Reviewby Carl Kimlinger,
Burst Angel OVA
Some time after Meg and Jo left the city where they first met, they return despite having sworn to never again grace (or curse) the city with their presence. It's the birthday of mute little Shirley, Jo's favorite among the orphans she and Meg once hung out with, and the two visitors are determined to bring her a present. Perpetually broke though they are, they manage to scrape together enough dough to make the purchase and head to meet her, and wouldn't you know it, the world being the nasty old place it is, Shirley has been hospitalized. The little lady was in the wrong place at a bad time and ended up victim to an indiscriminate slasher who has been terrorizing the poorer districts of the city. And so the slasher ends up with two very bad girls (okay, one very bad girl and one useless wimp) on his tail, and unfortunately for him, nothing gets Jo's ire up like folks who pick on the weak.
More than a year and a half after the sixth volume, the final episode of Burst Angel finally hits stores. Avid fans of this wild, often silly, mash-up of futuristic mecha clichés, gory horror and spaghetti westerns will be glad to have the complete series at last, but it's hard to see anyone else (tentative fans and non-fans alike) getting excited about one more episode of the same-old.
And that's the tragedy of this OVA. When given the budget for a video episode, instead of continuing the story past the abrupt yet rather promising end of the TV series, the series' creators decided to provide a side-story detailing more of Jo and Meg's frankly uninteresting back-story. It fulfills exactly the expectations raised by the television series: Jo runs around shooting crap and raising hell, a bunch of stuff explodes, there's a nifty mecha brought to life with the "Gonzo Special" brand of 3D CGI, a lot of people die in unpleasant ways, and there's a faint whiff of shoujo-ai in Meg and Jo's partnership. It also fulfills some expectations better left unfulfilled. Given that this story takes place somewhere midway between the previous back-story episodes and the beginning of the TV series, it would be breaking character for Meg to grow a spine, but that doesn't stop one from wishing that she'd do something other than snivel and cry whenever she's in a pinch. Plus, there's only one episode in the story and she still manages to get abducted.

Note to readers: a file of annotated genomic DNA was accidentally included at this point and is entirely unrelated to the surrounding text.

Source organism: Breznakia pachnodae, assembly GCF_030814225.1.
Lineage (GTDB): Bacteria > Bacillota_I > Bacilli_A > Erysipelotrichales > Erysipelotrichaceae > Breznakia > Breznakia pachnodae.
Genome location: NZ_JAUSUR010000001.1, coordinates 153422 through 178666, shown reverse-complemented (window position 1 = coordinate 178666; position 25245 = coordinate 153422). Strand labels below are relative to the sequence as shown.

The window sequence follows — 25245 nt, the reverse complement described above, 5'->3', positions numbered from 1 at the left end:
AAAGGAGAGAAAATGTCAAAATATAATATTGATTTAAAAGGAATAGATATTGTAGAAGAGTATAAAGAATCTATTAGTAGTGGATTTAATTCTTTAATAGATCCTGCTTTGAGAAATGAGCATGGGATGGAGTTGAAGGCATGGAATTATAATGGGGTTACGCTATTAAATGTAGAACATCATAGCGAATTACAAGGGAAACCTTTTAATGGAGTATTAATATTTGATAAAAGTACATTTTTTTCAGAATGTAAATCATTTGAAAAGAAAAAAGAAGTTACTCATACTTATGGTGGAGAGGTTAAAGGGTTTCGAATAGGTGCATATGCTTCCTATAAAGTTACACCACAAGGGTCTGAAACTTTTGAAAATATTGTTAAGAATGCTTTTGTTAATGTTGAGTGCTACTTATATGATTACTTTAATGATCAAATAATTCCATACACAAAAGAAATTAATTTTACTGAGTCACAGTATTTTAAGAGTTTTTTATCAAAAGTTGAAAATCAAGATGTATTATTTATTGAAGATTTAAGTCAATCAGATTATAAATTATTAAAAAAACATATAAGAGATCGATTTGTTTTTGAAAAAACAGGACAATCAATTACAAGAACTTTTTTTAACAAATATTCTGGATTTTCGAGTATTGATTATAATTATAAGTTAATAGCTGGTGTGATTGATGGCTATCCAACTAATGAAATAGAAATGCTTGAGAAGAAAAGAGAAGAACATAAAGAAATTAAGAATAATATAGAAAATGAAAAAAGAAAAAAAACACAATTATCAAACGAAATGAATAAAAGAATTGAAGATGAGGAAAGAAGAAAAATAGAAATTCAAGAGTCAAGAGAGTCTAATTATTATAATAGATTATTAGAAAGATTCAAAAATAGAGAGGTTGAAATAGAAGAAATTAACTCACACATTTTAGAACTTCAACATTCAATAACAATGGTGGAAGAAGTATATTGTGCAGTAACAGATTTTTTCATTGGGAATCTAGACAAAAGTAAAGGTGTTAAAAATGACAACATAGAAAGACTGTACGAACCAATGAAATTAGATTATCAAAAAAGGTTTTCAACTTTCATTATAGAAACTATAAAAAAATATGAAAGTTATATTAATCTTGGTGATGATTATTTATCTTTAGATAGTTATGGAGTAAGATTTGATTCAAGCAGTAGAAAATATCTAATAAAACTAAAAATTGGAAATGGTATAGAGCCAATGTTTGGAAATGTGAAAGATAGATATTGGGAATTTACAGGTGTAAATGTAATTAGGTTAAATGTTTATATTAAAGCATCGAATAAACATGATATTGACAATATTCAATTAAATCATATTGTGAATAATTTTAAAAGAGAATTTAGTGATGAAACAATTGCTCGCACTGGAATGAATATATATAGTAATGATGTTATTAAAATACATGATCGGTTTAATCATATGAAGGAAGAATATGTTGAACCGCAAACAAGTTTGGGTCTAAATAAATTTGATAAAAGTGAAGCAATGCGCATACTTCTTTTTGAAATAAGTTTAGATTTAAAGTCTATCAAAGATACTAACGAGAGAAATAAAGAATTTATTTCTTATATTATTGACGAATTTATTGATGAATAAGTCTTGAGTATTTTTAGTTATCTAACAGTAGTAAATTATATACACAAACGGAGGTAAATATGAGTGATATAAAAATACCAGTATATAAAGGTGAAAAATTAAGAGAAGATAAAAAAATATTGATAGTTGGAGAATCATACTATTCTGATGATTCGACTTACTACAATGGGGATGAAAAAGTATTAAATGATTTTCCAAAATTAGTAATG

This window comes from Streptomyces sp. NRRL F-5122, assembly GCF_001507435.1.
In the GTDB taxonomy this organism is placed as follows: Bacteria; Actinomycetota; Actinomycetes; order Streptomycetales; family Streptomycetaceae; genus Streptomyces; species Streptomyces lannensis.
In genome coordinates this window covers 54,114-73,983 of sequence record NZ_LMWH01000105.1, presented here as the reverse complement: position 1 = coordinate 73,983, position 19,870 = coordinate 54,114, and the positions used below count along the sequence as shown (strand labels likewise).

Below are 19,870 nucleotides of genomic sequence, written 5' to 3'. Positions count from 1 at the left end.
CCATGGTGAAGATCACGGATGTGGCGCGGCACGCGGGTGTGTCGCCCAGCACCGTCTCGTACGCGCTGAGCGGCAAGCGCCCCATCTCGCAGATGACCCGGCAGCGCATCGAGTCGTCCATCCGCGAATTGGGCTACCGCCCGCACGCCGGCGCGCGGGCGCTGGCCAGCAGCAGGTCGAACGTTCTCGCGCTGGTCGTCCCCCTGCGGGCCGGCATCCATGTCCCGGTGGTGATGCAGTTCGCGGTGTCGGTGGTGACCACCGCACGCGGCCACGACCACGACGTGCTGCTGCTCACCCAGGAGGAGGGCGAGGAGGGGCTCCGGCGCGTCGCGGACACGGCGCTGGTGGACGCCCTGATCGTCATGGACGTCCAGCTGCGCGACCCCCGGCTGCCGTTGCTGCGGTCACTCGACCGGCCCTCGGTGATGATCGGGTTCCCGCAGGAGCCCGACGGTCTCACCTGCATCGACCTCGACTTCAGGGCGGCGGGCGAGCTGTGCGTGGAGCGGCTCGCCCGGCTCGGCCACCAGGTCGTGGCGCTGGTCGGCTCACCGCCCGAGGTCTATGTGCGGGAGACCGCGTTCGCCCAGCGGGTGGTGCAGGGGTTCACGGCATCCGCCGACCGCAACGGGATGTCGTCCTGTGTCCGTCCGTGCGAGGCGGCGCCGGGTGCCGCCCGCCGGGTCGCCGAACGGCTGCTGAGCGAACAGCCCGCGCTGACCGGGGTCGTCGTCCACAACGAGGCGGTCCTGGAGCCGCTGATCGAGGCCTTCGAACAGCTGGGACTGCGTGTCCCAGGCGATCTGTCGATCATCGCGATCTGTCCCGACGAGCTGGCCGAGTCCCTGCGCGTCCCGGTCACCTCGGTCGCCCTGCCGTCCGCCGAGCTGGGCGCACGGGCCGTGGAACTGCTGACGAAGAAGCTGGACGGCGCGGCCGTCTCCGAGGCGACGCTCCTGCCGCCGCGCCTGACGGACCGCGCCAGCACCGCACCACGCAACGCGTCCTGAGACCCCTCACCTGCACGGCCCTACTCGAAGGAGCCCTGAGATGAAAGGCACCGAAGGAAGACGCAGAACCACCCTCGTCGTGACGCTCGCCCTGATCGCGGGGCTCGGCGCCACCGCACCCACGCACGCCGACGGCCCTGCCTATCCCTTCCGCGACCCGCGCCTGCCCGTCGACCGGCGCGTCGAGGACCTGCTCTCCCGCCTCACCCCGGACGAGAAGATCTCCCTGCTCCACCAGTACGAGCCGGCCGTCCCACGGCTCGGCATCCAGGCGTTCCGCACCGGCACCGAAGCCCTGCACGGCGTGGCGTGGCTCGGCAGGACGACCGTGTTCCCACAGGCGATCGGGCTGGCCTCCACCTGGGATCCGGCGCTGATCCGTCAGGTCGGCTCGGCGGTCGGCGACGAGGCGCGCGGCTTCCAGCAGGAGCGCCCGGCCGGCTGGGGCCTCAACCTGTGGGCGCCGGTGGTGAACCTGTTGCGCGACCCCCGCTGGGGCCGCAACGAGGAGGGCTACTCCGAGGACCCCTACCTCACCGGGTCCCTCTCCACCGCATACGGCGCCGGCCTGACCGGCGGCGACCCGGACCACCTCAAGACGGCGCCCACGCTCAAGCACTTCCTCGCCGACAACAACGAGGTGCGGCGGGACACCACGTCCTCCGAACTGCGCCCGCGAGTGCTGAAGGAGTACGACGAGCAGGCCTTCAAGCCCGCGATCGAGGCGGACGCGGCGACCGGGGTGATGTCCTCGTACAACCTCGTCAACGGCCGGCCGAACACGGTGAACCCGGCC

Burst Angel's strongest appeal has always been that it bathed in the pulpy excesses of the dregs of pop culture much the way that Countess Báthory bathed in the blood of virgins, making the series lurid fun for those who prefer their entertainment violent and more than a little lowbrow. The OVA wears its influences on its sleeve; it may not have any more references to the awful Django movies, but it does contain the occasional nod to westerns and a glimpse of a fictional movie starring Freddy, Jason, Leatherface, Pinhead and an ominous pile of junk food (Ronald McDonald's Nightmare on Friday of the 13th Hellraising Chainsaw Massacre?). The soundtrack's spaghetti-western acoustic guitar is as amusing as ever, with a little electronic jazz thrown in for good measure. And yet, for all the pulp in its veins, it never achieves the delirious outrageousness of the series' best episodes; you know, the ones that end with Jo sailing out of skyscrapers on decapitated monsters and have titles like "Wash This Flower Garden With Blood!" In comparison, the OVA's modest climax is positively bland.